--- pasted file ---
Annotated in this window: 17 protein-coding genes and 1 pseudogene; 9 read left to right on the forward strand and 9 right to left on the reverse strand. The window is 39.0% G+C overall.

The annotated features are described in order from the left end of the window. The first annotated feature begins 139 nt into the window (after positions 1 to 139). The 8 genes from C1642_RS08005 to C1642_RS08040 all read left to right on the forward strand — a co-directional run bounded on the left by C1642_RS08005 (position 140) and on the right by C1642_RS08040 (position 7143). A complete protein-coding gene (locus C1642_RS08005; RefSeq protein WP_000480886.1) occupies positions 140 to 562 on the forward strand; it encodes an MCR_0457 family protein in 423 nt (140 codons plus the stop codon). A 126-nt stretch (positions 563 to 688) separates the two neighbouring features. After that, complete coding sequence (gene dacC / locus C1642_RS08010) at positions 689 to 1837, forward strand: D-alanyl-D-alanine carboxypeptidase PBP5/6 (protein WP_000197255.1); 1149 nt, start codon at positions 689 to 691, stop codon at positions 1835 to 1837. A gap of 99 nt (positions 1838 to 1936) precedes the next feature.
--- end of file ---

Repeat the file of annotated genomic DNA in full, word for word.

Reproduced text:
Annotated in this window: 17 protein-coding genes and 1 pseudogene; 9 read left to right on the forward strand and 9 right to left on the reverse strand. The window is 39.0% G+C overall.

The annotated features are described in order from the left end of the window. The first annotated feature begins 139 nt into the window (after positions 1 to 139). The 8 genes from C1642_RS08005 to C1642_RS08040 all read left to right on the forward strand — a co-directional run bounded on the left by C1642_RS08005 (position 140) and on the right by C1642_RS08040 (position 7143). A complete protein-coding gene (locus C1642_RS08005; RefSeq protein WP_000480886.1) occupies positions 140 to 562 on the forward strand; it encodes an MCR_0457 family protein in 423 nt (140 codons plus the stop codon). A 126-nt stretch (positions 563 to 688) separates the two neighbouring features. After that, complete coding sequence (gene dacC / locus C1642_RS08010) at positions 689 to 1837, forward strand: D-alanyl-D-alanine carboxypeptidase PBP5/6 (protein WP_000197255.1); 1149 nt, start codon at positions 689 to 691, stop codon at positions 1835 to 1837. A gap of 99 nt (positions 1838 to 1936) precedes the next feature.